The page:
The two friends find a date to meet. Talk more about mutual acquaintances. Then the conversation ends.

“Oye, mujer, me tengo que ir,” Hernandez says. “You’ll catch up with all the gossip at the dinner. Un abrazo. OK? Bye.”

“That’s the rep from Anheuser-Busch,” she says after hanging up. “We’re trying to get them to buy a table at the dinner. It’s business.”

Sometimes the line seems blurred. Her friends read like a list of who’s who. “She’s a charmer,” says Reston. “I think she has a genius for friendship. She’s an absolutely delightful person and a good and loyal friend.”

In Las Girls, her friends include Molina, who is president of MALDEF’s board of directors; Vilma Martinez, the former regent and an attorney at Munger, Tolles & Olson; Evelyn Martinez, former executive director of the Los Angeles Alliance for a Drug-Free Community; Dr. Cynthia Telles, a psychiatrist at the Neuropsychiatric Institute and Hospital at UCLA; and Monica Lozano, an associate publisher at La Opinion.

They get together regularly to celebrate birthdays, and visit museums and support each other. It is a relationship that has lasted for years. “It is so much fun,” Hernandez says. “We talk, we giggle. We do what friends do.”

With friends like these, it is safe to say Hernandez is well-connected. And with a salary of $135,000, she left poor behind a long time ago. So how does she stay in touch with the needs of those Latinos who are as poor and marginalized as she once was? Hernandez acknowledges the challenge.

“I was dirt poor,” she says. “I worked in the fields. I lived in the projects . . . But now I’m as middle class as they come.”

She makes a point of finding ways to stay connected, often with her parents serving as her Latino everyman. Sometimes she joins them at a flea market when they sell bedspreads, sheets and curtains sewn by her mother; on these occasions, Hernandez is merely Antonia, eldest child and loving daughter, not president and general counsel of MALDEF.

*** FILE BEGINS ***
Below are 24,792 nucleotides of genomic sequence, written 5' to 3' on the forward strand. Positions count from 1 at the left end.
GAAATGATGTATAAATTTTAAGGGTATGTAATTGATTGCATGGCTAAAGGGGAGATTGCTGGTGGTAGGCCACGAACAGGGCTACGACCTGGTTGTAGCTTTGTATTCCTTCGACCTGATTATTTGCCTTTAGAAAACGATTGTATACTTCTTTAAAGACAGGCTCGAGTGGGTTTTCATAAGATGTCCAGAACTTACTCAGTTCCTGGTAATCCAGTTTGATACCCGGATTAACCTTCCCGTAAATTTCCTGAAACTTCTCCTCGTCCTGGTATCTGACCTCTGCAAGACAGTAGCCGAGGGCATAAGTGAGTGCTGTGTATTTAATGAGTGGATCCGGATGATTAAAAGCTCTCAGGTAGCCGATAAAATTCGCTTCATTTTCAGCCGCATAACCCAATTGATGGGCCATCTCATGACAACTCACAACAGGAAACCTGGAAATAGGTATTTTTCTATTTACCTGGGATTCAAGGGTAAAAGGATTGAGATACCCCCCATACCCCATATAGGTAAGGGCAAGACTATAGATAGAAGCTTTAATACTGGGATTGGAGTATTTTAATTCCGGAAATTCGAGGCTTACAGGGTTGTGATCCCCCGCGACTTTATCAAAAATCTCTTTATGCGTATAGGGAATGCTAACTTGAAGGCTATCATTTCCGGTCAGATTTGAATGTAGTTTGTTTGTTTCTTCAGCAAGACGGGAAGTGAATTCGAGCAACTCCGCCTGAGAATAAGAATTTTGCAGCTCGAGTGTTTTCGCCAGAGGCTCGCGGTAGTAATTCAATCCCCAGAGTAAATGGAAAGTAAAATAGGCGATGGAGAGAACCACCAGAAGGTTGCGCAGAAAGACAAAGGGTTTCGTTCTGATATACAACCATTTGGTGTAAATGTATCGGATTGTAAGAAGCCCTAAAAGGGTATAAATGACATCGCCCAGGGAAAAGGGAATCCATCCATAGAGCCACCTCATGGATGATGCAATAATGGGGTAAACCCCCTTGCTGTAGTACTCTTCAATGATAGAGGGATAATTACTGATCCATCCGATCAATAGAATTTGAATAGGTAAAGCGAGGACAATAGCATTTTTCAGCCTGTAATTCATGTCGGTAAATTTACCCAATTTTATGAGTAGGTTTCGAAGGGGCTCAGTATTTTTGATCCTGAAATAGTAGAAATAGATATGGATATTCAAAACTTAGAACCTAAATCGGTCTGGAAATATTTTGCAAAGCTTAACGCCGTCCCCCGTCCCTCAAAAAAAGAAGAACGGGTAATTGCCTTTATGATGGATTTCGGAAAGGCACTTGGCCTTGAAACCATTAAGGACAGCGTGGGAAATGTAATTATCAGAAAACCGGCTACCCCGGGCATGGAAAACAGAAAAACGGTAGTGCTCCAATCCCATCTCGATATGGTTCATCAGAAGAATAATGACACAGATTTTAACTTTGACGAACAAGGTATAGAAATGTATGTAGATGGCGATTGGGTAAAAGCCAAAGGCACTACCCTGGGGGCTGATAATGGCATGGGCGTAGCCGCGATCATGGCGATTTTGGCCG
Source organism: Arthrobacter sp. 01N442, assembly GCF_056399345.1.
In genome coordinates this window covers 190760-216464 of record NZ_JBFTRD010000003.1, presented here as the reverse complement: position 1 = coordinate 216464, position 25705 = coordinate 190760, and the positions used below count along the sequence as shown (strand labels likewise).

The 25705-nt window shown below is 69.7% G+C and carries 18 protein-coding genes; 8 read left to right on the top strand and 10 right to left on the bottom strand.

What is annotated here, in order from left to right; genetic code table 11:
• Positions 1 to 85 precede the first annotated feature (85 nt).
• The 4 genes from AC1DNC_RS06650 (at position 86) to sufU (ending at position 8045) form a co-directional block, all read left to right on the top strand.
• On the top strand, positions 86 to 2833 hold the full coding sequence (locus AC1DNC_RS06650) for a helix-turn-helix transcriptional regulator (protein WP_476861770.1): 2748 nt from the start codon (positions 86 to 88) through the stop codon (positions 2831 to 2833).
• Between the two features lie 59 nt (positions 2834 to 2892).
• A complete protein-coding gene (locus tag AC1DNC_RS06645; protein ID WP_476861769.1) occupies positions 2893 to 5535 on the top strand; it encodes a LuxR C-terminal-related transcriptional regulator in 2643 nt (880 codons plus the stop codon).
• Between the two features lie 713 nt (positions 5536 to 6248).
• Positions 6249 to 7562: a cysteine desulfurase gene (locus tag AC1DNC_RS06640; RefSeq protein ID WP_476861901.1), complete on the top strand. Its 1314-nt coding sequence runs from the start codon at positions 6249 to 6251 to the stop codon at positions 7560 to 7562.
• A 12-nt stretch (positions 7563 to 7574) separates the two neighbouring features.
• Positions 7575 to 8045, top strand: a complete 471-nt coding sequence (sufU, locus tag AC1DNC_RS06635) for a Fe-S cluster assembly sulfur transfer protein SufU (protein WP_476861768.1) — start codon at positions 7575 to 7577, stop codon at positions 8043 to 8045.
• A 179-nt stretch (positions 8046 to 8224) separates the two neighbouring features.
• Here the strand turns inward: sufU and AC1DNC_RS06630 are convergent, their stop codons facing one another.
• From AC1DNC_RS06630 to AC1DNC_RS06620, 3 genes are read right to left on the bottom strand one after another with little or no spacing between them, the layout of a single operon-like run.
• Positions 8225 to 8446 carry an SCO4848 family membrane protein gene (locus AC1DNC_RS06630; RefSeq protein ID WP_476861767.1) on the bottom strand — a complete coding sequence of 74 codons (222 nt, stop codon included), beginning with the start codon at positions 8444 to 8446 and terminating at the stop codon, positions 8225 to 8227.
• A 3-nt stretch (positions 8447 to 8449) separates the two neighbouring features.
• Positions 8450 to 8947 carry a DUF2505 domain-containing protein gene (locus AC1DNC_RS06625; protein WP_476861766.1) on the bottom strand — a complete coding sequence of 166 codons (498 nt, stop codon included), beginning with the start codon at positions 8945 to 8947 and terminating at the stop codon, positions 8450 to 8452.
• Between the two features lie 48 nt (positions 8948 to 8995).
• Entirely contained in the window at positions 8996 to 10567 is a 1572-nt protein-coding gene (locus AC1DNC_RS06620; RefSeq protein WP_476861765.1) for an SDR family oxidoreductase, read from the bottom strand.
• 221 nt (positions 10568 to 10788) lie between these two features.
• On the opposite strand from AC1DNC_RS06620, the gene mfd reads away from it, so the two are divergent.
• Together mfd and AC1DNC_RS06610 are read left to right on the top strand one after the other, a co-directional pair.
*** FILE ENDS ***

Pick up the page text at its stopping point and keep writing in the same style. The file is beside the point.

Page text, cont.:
How she fits everything into her life is a miracle that leaves even her priest marveling. She served on the school board of the Catholic school her children attended, and showed up at the carnivals and whenever the school needed her. “She was so present,” says Father Gary Bauler. “Beyond just her own family, she was concerned about all the families in the area.”

Hernandez lives with her husband and children in Pasadena, on the same street as her parents. The extended family is close; at one time nine Hernandez children attended the same parochial school. Grandparents and aunts help with the children: Benjamin, 18, just started at Brown University; Marisa is 16 and a junior in high school; and Michael, 13, is in the eighth grade.

Hernandez relies on her faith to manage her many lives. She attends Mass wherever she travels. “That surprises a lot of people who know her publicly,” Stern says. But “you’ll find her at the church every Sunday morning at 9:30 wherever she is. The principles she espouses in her daily work are consistent with her religious beliefs.”


In 1987 Hernandez lost her job. Briefly. In January of that year, MALDEF’s executive committee asked her to travel to Dallas and, in a tense meeting, fired her. At the time, board chairman Eric P. Serna refused to say why publicly. But in a letter sent to board members, he accused Hernandez of mishandling a major job-discrimination class-action lawsuit. “In a nutshell, Ms. Hernandez had ill-served MALDEF,” Serna wrote.

Hernandez’s replacement was to be Toney Anaya, former governor of New Mexico.